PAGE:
The Real Deal New York

Anthony Lolli’s Rapid Realty said to be under new ownership

New owner, Jean Baptiste, said to have taken over embattled franchise brokerage from Anthony Lolli
By Rich Bockmann and Decca Muldowney | March 08, 2019 12:30PM

Anthony Lolli (right) and Jean Baptiste (inset) (Credit: Anthony Lolli, YouTube, and Kevin O’Connell)

Rapid Realty was once one of the fastest-growing residential brokerages in New York. And Anthony Lolli, the company’s brazen founder who highlighted the firm’s blue-collar roots and 24-7 hustle, was the architect of its rapid expansion. He had even dangled the possibility of taking the firm public.

But last year, amid major legal challenges and a mutiny of sorts against its leaders, Lolli and his partner quietly sold the firm, The Real Deal has learned. The brokerage, which had over 400 agents in Brooklyn in 2014 and was the borough’s biggest firm, now appears to be operating on a scaled-back platform. And Lolli is focused on other ventures, including multifamily investing and a real-estate school.

The new owner, Lolli and other sources said, is a Rapid employee named Jean Baptiste. Lolli said Baptiste was previously a silent partner in the company.

“It’s every entrepreneur’s dream,” Lolli told TRD on the phone this week, adding that he had entertained offers to sell the company even before last year’s challenges.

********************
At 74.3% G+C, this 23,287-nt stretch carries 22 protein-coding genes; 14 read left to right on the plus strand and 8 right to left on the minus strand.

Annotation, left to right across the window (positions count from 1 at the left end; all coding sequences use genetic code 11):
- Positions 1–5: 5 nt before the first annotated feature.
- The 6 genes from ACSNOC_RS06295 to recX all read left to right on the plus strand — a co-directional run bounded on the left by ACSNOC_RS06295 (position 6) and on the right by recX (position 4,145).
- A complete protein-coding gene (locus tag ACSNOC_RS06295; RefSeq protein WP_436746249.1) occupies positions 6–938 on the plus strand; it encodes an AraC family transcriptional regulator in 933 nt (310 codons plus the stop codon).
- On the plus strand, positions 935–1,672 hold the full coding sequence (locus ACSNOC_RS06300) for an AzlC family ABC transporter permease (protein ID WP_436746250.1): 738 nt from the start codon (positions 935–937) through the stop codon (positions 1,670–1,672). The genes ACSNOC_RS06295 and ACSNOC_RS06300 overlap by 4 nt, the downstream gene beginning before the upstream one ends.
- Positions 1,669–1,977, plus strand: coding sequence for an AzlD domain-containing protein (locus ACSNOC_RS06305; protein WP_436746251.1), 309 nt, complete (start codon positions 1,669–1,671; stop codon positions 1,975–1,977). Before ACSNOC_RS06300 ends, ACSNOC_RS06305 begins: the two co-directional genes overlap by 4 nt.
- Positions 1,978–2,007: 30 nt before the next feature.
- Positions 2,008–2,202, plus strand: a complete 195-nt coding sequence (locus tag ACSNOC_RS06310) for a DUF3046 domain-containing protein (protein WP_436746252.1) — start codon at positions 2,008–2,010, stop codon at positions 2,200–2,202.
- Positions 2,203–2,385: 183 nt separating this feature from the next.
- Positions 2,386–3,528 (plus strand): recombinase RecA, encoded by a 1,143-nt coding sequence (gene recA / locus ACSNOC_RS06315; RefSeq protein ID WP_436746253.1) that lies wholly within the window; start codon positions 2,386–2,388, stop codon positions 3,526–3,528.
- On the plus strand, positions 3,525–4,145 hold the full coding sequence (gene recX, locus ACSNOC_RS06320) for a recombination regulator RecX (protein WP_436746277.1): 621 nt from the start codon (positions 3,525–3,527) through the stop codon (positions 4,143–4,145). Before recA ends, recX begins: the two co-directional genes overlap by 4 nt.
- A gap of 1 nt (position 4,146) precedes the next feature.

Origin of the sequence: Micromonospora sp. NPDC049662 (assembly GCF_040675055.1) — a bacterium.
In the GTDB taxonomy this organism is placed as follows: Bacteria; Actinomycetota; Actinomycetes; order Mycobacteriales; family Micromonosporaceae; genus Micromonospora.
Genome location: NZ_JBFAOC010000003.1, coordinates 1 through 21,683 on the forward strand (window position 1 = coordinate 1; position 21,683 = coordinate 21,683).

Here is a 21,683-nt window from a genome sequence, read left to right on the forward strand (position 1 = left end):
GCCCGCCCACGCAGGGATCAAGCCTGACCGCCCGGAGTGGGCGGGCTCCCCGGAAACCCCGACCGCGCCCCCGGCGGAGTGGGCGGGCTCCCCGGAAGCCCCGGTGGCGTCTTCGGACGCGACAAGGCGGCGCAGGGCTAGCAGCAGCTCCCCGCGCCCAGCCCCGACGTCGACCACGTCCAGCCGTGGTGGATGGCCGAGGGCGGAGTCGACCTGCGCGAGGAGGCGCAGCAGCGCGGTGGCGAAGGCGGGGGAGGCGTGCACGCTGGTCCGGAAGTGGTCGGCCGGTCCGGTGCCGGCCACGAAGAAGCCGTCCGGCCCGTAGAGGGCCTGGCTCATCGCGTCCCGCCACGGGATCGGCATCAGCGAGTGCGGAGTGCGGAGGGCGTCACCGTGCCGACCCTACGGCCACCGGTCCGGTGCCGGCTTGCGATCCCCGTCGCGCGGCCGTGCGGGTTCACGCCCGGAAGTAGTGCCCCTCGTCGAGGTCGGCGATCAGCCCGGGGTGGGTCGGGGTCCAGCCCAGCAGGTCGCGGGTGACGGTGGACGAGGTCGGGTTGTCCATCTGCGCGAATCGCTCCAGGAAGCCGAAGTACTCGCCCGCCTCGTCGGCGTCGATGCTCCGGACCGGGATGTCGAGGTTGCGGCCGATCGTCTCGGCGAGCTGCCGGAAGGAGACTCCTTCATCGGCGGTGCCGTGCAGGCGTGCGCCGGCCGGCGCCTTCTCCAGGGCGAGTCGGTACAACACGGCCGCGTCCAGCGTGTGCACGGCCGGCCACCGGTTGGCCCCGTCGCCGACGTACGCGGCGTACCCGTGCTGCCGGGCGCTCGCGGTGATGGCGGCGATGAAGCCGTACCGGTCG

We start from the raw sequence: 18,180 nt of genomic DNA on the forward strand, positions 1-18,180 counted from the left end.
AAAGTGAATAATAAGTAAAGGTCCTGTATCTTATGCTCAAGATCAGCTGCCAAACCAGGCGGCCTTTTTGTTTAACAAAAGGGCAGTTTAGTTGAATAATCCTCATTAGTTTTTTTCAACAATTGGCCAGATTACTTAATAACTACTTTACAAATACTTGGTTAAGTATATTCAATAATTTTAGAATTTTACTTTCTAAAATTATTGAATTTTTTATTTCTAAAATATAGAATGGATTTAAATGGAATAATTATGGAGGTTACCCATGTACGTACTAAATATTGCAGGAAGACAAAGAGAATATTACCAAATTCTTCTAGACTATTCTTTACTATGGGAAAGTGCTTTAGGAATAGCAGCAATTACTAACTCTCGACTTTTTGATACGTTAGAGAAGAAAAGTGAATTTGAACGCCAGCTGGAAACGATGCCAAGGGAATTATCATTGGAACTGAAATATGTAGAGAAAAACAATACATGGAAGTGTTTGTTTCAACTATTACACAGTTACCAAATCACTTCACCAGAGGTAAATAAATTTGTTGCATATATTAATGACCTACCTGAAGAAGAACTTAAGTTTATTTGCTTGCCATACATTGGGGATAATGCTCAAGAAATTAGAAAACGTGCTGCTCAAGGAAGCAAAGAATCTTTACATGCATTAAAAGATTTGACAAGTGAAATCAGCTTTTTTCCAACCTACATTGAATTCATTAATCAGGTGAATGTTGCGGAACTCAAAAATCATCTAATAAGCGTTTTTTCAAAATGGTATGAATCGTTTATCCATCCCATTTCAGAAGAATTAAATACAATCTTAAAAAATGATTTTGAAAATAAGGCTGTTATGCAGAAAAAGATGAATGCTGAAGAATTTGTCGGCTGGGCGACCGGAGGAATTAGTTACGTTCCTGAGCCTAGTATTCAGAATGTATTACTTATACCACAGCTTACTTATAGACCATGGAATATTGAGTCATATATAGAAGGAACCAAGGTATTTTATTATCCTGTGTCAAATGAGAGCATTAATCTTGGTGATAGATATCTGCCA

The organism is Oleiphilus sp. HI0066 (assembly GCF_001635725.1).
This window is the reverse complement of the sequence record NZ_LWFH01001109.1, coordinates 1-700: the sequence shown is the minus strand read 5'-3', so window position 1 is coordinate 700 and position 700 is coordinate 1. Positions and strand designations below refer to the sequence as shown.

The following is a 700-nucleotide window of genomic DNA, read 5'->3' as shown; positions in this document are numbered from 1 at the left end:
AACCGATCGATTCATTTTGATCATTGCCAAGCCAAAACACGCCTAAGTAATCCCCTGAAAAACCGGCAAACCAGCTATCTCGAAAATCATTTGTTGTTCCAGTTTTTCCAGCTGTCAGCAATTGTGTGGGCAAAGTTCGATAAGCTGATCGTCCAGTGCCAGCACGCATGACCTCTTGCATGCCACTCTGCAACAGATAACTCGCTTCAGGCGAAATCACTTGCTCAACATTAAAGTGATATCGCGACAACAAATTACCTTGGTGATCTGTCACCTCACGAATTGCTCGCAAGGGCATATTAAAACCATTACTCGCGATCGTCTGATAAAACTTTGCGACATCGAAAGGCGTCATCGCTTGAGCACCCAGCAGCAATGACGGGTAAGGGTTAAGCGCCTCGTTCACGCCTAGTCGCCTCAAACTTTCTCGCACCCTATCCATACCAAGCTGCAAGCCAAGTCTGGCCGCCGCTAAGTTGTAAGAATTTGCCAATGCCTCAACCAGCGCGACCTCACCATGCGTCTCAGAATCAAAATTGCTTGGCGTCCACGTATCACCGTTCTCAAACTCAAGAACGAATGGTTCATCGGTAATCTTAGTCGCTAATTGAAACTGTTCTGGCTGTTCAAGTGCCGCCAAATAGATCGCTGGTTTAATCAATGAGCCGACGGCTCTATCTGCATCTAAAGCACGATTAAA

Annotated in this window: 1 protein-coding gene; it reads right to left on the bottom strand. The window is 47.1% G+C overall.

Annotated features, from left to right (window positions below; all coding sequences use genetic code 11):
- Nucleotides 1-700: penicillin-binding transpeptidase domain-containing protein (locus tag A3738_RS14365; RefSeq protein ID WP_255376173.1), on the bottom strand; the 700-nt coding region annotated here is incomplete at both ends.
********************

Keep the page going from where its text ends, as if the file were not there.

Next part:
“You had Elon Musk who sold PayPal, you have P. Diddy that sold Bad Boy, Russell Simmons sold Def Jam,” Lolli, who started Rapid in 1998, said.

“Barbara Corcoran sold Corcoran,” Carlos Angelucci, Lolli’s business partner and former Rapid COO, interjected.

“And even Andrew [Heiberger] sold Citi Habitats in its heyday,” Lolli added. “These things are another notch under the belt. It’s an entrepreneurial goal to be able to build a company and exit.”

Baptiste declined to comment for this story. It’s not clear how much he paid for the company, though people currently and formerly affiliated with Rapid Realty threw out price tags ranging from $2 million or $3 million on the low end to as much as $8 million.

Angelucci and Lolli declined to comment on the financial terms of the deal, citing a non-disclosure agreement, though Lolli described it as a “handsome amount.”

Rapid Realty CEO Anthony Lolli (right) and an employee (Credit: Facebook)

A clandestine sale to a silent partner isn’t what Lolli had in mind back in 2012 and 2013, when the firm was at its zenith and agents were offered 15 percent raises in exchange for getting a tattoo of the company’s logo. At the time, Lolli said he was “seriously considering” taking the brokerage public.

“That’s where we were heading,” Martin Charles, who owned Rapid’s Forest Hills franchise, said in an interview this week. “That was the vision.”